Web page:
Pop culture obsessives writing for the pop culture obsessed.

On a night of finales, it’s the end of the road for Unsupervised

Here’s what’s up in the world of TV for Tuesday, December 20. All times are Eastern.


Unsupervised (FX, 11:30 p.m.): TV reaches “clearance sale” status well before the stores every holiday season, and tonight finds multiple cable outlets (and a few broadcast networks) making sure their shelves are prepared for the new 2013 shipments come the second week of January. Sadly, that means saying one final farewell to Unsupervised, the crude little cartoon that, in spite of powerful lead-ins from Archer and The League, never found an audience on FX. Help send Gary, Joel, and Brandon Nowalk into 2013 on an up note by giving a look to the show’s series finale.



It’s Always Sunny In Philadelphia (FX, 10 p.m.): In the criminal justice system, the people are represented by two separate, yet equally important groups. However, the actions of the police who investigate the crimes and district attorneys who prosecute the offenders have no bearing on the kangaroo-court scenario playing out in this It’s Always Sunny season closer. Emily Guendelsberger still wants the Law & Order “doink doink” to play some part of the proceedings, though.

Burn Notice (USA, 10 p.m.): This is likely to be The A.V. Club’s final weekly review of the show—in other words, tonight Scott Von Doviak will issue a burn notice for Burn Notice. Six years in and we’re still unsure of what a burn notice actually entails.

The League (FX, 10:30 p.m.): Season four wraps up with an hour-long drive through Christmas and New Year’s. It’s a holiday-season sprint to the end of season four—one which still has room for Jeff Goldblum, because as Margaret Eby reminds us, Jeff Goldblum, uh, finds a way.



Star Trek: Deep Space Nine (11 a.m.): Jaaaaaaaaaake Siskooooooooooo. This morning you will be visited by three spiriiiiiiiiiits. They’ll all be your father, and they’re not really spiriiiiiiiiiits—it’s all a temporal incident Zack Handlen is trying to wrap his head around. But that’s still good for one final Dickens reference for the year, riiiiiiiiiiiight?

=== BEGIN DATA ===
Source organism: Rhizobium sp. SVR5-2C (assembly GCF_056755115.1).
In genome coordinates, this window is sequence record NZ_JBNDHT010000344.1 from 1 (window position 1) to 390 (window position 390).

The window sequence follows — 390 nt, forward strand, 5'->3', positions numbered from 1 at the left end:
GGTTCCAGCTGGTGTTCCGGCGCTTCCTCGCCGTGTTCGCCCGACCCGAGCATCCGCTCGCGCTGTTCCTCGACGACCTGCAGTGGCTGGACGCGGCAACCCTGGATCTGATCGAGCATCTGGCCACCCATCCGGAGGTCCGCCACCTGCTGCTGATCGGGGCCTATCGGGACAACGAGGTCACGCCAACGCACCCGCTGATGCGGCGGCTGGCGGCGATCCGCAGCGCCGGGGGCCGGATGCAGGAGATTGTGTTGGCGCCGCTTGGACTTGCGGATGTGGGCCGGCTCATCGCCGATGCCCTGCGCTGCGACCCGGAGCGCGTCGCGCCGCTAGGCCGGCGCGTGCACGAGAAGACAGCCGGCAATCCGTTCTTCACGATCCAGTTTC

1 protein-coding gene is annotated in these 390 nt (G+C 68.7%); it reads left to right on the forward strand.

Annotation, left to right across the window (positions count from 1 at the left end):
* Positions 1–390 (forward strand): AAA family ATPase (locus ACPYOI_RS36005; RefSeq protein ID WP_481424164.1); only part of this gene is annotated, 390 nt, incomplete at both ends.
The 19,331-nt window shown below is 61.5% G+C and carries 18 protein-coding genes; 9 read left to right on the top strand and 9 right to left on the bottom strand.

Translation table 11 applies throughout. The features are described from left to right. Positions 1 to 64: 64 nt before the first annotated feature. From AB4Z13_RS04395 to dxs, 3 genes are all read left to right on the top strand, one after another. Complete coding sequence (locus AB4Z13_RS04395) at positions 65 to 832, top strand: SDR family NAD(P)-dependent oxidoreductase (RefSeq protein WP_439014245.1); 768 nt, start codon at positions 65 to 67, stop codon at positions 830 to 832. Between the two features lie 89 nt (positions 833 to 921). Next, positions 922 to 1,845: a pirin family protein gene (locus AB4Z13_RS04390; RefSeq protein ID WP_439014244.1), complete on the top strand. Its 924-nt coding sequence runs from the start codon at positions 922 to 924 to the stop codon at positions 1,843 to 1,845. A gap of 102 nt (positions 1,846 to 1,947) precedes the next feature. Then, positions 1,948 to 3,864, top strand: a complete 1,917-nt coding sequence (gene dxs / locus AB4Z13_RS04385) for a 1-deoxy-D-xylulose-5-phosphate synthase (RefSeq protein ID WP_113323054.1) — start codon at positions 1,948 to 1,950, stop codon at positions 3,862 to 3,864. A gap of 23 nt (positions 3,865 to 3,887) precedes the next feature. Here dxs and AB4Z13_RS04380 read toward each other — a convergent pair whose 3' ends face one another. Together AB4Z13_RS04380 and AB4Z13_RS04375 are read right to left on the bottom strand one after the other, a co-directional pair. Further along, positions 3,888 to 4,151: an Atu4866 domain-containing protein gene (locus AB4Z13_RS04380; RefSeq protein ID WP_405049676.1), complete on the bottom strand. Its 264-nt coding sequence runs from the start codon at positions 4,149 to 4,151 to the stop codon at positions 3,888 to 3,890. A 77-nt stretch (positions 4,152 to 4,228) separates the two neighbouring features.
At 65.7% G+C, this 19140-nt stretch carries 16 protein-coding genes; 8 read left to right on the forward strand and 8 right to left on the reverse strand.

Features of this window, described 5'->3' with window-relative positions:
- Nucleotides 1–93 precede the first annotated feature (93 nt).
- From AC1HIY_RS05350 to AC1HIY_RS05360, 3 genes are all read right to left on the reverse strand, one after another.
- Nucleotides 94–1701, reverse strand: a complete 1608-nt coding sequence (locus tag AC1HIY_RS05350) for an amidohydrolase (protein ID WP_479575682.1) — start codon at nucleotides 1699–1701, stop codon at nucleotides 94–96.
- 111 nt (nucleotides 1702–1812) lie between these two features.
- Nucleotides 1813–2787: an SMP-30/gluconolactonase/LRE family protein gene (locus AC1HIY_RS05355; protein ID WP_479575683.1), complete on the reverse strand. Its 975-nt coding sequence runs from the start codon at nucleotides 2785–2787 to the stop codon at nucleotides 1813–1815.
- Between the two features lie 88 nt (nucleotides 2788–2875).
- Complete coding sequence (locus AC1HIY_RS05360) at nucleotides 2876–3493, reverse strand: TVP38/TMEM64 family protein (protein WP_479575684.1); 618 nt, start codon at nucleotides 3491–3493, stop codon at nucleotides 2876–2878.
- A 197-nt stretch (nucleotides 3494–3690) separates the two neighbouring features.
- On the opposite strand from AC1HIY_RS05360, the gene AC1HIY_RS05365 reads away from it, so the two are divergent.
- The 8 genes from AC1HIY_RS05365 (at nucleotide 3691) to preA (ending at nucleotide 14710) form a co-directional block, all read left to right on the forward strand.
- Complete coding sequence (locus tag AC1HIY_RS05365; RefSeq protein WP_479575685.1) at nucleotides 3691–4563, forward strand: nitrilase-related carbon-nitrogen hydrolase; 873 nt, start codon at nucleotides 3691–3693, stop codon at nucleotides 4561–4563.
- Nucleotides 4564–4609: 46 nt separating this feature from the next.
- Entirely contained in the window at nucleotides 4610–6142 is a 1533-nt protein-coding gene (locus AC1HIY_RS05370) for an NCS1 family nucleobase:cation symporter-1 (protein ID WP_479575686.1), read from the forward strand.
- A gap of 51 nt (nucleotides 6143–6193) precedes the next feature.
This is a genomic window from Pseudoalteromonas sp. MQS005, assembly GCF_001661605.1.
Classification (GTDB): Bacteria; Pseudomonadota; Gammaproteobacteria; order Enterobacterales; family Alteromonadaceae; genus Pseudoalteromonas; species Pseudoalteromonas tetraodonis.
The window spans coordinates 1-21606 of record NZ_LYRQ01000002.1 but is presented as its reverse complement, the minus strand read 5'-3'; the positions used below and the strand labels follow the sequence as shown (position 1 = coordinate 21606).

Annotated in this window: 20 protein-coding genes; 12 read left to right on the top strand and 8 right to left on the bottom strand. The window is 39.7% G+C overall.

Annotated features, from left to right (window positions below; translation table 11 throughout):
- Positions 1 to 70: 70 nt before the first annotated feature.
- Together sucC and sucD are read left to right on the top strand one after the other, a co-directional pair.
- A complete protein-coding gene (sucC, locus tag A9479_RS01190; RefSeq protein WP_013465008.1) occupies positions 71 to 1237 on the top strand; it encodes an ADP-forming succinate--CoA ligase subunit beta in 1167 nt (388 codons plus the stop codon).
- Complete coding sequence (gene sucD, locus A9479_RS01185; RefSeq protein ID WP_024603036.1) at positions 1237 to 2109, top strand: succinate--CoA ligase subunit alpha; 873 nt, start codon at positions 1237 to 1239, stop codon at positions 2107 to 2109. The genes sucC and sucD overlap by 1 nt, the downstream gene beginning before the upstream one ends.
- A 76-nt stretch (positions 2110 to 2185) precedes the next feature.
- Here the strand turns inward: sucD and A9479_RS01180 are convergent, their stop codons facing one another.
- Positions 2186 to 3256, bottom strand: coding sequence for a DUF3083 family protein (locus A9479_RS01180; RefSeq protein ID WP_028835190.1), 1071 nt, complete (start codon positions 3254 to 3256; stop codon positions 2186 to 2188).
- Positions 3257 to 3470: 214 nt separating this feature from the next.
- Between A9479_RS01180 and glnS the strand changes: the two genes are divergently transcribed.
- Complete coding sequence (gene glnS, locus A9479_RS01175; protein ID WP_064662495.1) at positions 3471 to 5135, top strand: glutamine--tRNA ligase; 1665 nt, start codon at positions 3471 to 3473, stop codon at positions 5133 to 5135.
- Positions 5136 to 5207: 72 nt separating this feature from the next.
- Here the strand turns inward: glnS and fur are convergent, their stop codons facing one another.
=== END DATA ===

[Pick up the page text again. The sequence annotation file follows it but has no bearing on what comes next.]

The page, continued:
The X Factor (Fox, 8 p.m.): On a night when a Fox-owned property comes to an undignified end, another reaches its merciful conclusion. The X Factor crowns a champ and clears the deck for American Idol, while L.A. Reid jumps off the self-destructing show declaring “I’m getting too old for this shit!”


A White House Christmas: First Families Remember (NBC, 8 p.m.): Meredith Vierra looks back at 50 years of holiday celebrations at 1600 Pennsylvania Ave. Among the special’s revelations: Turns out the 18-minute gap in the Nixon White House tapes featured Tricky Dick accidentally telling a group of children the truth about Santa Claus.

Project Runway Spotlight: Marchesa (Lifetime, 10 p.m.): Nominally tied to Georgina Chapman’s tenure as a Project Runway All Stars judge, Lifetime presents this Canadian documentary on the label Chapman built alongside Keren Craig—chopped and altered fit to the dimensions of a post-All Stars timeslot, of course.


Jersey Shore (MTV, 10 p.m.): The end of 2012 also brings the end of Jersey Shore, as the reality stars whose rise to fame was supposed to spell the end of Western Civilization finish their campaign unsuccessfully, with only millions of dollars and pickled livers to show for their efforts.

The Nightmare Before Christmas (Disney Channel, 9 p.m.): Henry Selick and Tim Burton present the most versatile holiday film of the 1990s, a movie whose Gothic overtones and initial setting make it fit for Halloween screenings, while its conclusion and stop-motion animation blend perfectly with Christmastime fare.


Project Nim (HBO, 9 p.m.): In case the past month (and, really, the entirety of the whole last year) didn’t give you reason enough to bawl your eyes out, HBO’s making a big to-do about its special presentation of this 2011 documentary. Director James Marsh looks at a controversial study of the language capacity in chimpanzees, and alternately wonderful and harrowing observations about human nature ensue.

Poinsettia Bowl: BYU vs. San Diego State (ESPN, 8 p.m.): The Cougars and the Aztecs meet in the third game of the 2012 bowl season—more formally known as the San Diego County Credit Union Poinsettia Bowl, because when you think “poinsettias,” the mind immediately turns to depositing those seasonal flowers at a regional credit union.



The Sopranos: Todd VanDerWerff’s coverage of the HBO mob epic reaches its own, mysterious blank screen. “Don’t stop” sings Steven Perry, to which Todd responds, “No, I think I’d like to—and I’d rather not have to elaborate on my theories about the end of The Sopranos for another year or so.”


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